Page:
Despite numerous local and national campaigns, commercials, educational messaging through various outlets, the US still has a weight problem, especially among its young people. Childhood obesity has more than doubled in children and quadrupled in adolescents in the past 30 years according to the Centers for Disease Control and Prevention (CDC).
Adults rated childhood obesity as the top health-related issue for children in 2014—beating alcohol abuse, teen pregnancy, gun-related injuries, and stress. The annual poll conducted by the C.S. Mott Children’s Hospital takes the opinions, perceptions, and priorities of US adults about child health issues and uses this information as a way to help prioritize medical and public health programming. The poll showed 55% of those surveyed listed childhood obesity as their primary issue (followed by bullying, drug abuse, and smoking). Obesity has remained in the top three for every year of the survey.
With this annual survey comes the hope that this issue stays fresh and that we begin to really combat the issue. Parents need to understand how childhood obesity can lead to health problems later on in life, and that it is important to tackle this now, to develop good habits young that will last a healthy lifetime.
A study published in January 30, 2014 issue of The New England Journal of Medicine reinforces that point, as researchers found that overweight kindergarteners were four times more likely to become obese by eighth grade than their normal-weight peers.
Some other alarming findings about childhood obesity:
- Seven out of ten obese children have at least one risk factor for cardiovascular disease.
- Obese children have a four-times higher risk for developing high blood pressure as they get older.
- Nearly 3,700 children and adolescents under age 20 are diagnosed with type 2 diabetes each year, a disease that used to be called adult-onset diabetes
There are promising signs that some progress has been made in at least one age group, though. The obesity rate among preschool age children has dropped from 14 percent to 8 percent in recent years according to the CDC. From new labeling to the “Let’s Move” campaign by First Lady Michelle Obama, differences are being seen.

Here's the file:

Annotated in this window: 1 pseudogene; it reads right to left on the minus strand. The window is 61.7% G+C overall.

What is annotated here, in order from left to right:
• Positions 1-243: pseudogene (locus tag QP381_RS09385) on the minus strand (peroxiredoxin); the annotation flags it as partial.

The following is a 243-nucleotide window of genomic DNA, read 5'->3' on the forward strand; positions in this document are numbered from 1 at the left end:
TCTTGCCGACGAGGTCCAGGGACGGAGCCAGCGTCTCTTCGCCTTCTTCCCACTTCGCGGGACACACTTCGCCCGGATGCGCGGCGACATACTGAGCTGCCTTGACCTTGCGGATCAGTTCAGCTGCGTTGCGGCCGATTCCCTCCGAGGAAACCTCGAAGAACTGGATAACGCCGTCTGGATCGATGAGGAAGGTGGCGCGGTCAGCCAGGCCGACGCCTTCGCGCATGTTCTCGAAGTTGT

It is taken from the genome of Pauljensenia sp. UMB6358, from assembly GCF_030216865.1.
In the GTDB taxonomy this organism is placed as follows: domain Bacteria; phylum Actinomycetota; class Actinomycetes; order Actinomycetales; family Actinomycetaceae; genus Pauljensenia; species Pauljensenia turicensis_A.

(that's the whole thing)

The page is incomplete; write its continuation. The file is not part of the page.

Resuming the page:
Education and Practice at School
Continue to encourage good eating habits at school–and under the Healthy, Hunger-Free Kids Act, cafeterias have to offer lunches that include whole grains, more fruits and vegetables, low fat milk, and limit calories. However, some schools have had challenges meeting the guidelines and have dropped out of the National School Lunch Program.
According to Anastasia Snelling, Ph.D., at the School of Education, Teaching, and Health at American University in Washington D.C., over 21 states have implemented programs that mandate public schools to collect data on students’ height, weight, and Body Mass Index (BMI). Some states even require schools to send letters to parents with the results and advising further medical intervention. The efforts are meant as a means to start constructive conversation in families, however, some parents see the actual implementation as degrading and humiliating.
Education and Practice at Home
Parents are the primary influences and role models for their children. Simply involving your kid in the kitchen and having them help prepare meals, they can learn to identify healthy foods they like, which can then be prepared more often. Children are also more likely to try foods that they have helped to prepare.
Limiting TV viewing is important. Each extra hour of TV a toddler watches can potentially result in a 13 percent decrease in physical activity, according to a study in The Journal of the American Medical Association. Additionally, that same group is also 5 percent more likely to have a higher BMI.
Healthypeople.gov reveals that physical activity in children and adolescents can improve bone health, lower levels of body fat, improve cardiorespiratory and muscular fitness, and reduce symptoms of depression. This physical activity should be a family affair—it’s not enough to tell them to do it, parents need to do it too. This way, the child doesn’t feel as though they are singled out as unfit, but that it’s a family activity that benefits everyone.